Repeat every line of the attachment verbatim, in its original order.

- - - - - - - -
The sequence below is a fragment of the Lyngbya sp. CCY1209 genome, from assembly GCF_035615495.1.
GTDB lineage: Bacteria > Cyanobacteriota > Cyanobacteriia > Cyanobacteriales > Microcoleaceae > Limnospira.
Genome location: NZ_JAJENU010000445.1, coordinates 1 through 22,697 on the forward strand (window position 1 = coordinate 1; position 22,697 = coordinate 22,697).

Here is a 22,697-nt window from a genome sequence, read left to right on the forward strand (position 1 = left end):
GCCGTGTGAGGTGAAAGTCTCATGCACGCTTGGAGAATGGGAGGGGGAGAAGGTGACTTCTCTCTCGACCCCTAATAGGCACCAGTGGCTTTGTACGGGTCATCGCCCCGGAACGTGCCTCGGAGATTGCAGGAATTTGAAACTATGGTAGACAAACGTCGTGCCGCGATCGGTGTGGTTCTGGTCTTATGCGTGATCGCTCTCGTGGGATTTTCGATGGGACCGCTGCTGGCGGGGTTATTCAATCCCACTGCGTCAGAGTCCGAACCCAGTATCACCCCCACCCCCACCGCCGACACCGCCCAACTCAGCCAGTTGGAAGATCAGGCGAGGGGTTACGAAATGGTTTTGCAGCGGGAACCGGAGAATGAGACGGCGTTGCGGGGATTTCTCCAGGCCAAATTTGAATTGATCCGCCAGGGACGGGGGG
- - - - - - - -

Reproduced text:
The sequence below is a fragment of the Lyngbya sp. CCY1209 genome, from assembly GCF_035615495.1.
GTDB lineage: Bacteria > Cyanobacteriota > Cyanobacteriia > Cyanobacteriales > Microcoleaceae > Limnospira.
Genome location: NZ_JAJENU010000445.1, coordinates 1 through 22,697 on the forward strand (window position 1 = coordinate 1; position 22,697 = coordinate 22,697).

Here is a 22,697-nt window from a genome sequence, read left to right on the forward strand (position 1 = left end):
GCCGTGTGAGGTGAAAGTCTCATGCACGCTTGGAGAATGGGAGGGGGAGAAGGTGACTTCTCTCTCGACCCCTAATAGGCACCAGTGGCTTTGTACGGGTCATCGCCCCGGAACGTGCCTCGGAGATTGCAGGAATTTGAAACTATGGTAGACAAACGTCGTGCCGCGATCGGTGTGGTTCTGGTCTTATGCGTGATCGCTCTCGTGGGATTTTCGATGGGACCGCTGCTGGCGGGGTTATTCAATCCCACTGCGTCAGAGTCCGAACCCAGTATCACCCCCACCCCCACCGCCGACACCGCCCAACTCAGCCAGTTGGAAGATCAGGCGAGGGGTTACGAAATGGTTTTGCAGCGGGAACCGGAGAATGAGACGGCGTTGCGGGGATTTCTCCAGGCCAAATTTGAATTGATCCGCCAGGGACGGGGGG